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In the first year of its operation, Internment Camp B at Ripples, New Brunswick incarcerated German and Austrian Jewish refugees dispatched from Britain. In May 1940, fearful that the refugees were agents of the Nazis they'd fled, the British government sent thousands of men to Canada to be interned as "dangerous enemy sympathizers." After the refugees were finally released in 1941, Camp B held Canadian citizens who were suspected of opposing the war effort — including the prominent opponent of conscription and Mayor of Montreal Camillien Houde, Canadians of German and Italian descent, and homegrown fascists such as Adrien Arcand — as well as captured German and Italian merchant mariners.
In this comprehensive illustrated account of Camp B, Andrew Theobald examines the daily lives and tribulations of those imprisoned behind the barbed wire. "Dangerous Enemy Sympathizers" also scrutinizes the troubling context that led to the internment of both refugees and Canadian citizens, the debates over the ethics of internment inside and outside the camp, and the role of the camps in shaping government policy towards immigration and the post-war powers of the Canadian state.
"On the morning of July 7, 1944, a loud knock came on the door of Barbara Wuhr’s Grand Lake home. Alone in the house, with her husband on shift in a Minto coal mine, Mrs. Wuhr opened the door to two swarthy men, presumably local Maliseet peddlers. The younger looking of the two, who spoke English with a noticeable accent, politely asked for bread, butter, and salt, promising to return to pay her tomorrow. Happy to assist her neighbours, Mrs. Wuhr readily agreed.
The next day came another knock on the door. This time, however, the visitors were Mounties seeking information on two escapees from the nearby Ripples Internment Camp. Mrs. Wuhr immediately identified the two men, Italian merchant mariners Tullio Festa and Cesare Lubrano, from official photographs. What were two European sailors doing in the forests of central New Brunswick?
The Second World War was on the province’s metaphorical doorstep, and no part of New Brunswick experienced the conflict more viscerally than the area surrounding the small Sunbury County village of Ripples, site of Camp B, the only internment camp in the Maritimes. This book presents an account of the history of the Ripples camp from 1940 to 1945. That history features a memorable series of events and a diverse cast of characters too extraordinary for fiction. Above all, however, the camp represented a suspension of basic civil liberties that can never be justified, which raises important questions — as relevant today as they were decades ago — about how much power the state should be granted in the interests of national security. What are the limits to espousing the views of the enemy in wartime? As a preventive measure against the possibility of subversion, was internment a success or a failure? These questions are prompted by stories that feature a great deal of intolerance — intolerance that, by and large, was overcome. Blanket assertions about whole groups of people were demolished through consistent interaction, and often replaced by mutual respect. Ultimately, the Ripples Internment Camp, established during humanity’s worst moments, demonstrated New Brunswick and its people at their best. For all the many abhorrent elements in this story, the history of the camp provides an important case study of the province’s multifaceted role in the Second World War, and further helps to explain the forging of a brighter postwar future.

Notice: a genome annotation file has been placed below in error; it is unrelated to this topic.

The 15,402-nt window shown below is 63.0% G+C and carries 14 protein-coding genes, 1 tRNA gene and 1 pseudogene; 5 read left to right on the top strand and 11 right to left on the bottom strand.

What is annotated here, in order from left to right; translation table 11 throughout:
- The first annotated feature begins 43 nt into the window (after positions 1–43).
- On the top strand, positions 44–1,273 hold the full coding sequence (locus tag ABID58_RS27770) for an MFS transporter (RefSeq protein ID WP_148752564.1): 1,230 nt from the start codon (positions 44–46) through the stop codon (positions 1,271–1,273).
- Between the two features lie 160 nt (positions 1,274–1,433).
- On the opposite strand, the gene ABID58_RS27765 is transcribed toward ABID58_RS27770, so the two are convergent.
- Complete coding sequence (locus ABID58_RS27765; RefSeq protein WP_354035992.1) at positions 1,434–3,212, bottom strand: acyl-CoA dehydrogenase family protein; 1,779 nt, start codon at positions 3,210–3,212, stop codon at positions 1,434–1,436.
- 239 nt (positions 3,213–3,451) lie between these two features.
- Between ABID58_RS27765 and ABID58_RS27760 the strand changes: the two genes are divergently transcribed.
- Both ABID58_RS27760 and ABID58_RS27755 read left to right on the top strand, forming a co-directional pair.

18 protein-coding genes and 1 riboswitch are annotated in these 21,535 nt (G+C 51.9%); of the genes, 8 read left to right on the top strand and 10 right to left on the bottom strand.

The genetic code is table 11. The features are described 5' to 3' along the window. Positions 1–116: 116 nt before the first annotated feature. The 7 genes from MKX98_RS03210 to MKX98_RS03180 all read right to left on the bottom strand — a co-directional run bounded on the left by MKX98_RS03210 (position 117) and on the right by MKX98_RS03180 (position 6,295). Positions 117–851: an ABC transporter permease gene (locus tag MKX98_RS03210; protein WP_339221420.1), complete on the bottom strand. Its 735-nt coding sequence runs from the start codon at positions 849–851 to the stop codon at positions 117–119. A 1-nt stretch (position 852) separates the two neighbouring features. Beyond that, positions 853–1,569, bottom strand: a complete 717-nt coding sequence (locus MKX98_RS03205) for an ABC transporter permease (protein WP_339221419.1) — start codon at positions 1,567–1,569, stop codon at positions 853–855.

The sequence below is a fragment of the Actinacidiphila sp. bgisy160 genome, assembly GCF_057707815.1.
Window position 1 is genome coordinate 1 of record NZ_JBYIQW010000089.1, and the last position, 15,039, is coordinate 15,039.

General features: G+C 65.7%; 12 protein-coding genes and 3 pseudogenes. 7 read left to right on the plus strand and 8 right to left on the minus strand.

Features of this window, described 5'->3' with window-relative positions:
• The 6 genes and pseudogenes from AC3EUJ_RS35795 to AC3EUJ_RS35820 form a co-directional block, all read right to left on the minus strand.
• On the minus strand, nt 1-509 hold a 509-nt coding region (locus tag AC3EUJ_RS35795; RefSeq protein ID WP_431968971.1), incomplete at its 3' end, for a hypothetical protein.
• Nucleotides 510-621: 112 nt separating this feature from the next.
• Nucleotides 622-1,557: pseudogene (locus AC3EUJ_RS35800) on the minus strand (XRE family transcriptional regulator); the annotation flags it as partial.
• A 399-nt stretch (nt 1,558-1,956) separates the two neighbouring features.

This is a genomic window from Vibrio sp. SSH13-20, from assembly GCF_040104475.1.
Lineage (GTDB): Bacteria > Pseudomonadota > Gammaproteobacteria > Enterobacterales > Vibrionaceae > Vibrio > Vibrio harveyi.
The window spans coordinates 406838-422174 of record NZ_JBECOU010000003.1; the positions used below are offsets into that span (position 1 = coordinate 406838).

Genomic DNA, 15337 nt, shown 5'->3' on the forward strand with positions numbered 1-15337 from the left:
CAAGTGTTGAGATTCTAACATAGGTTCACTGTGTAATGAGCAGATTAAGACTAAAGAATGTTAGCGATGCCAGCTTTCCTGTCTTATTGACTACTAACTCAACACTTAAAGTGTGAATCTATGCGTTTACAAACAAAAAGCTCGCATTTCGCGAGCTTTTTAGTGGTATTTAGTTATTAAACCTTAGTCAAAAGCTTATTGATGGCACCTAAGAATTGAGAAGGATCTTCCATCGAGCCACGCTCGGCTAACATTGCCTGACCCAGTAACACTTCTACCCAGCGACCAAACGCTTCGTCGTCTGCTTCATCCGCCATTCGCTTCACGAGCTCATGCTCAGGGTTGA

On behalf of the British government, Canada incarcerated 31,465 combatant prisoners of war and 4,170 enemy merchant mariners and civilians during the war. Ottawa further interned another 174 enemy merchant mariners and 2,241 civilians — figures that do not include the infamous forced evacuation and internment of British Columbia’s Canadian Japanese population. Thousands of these men experienced Canadian internment in Ripples, New Brunswick."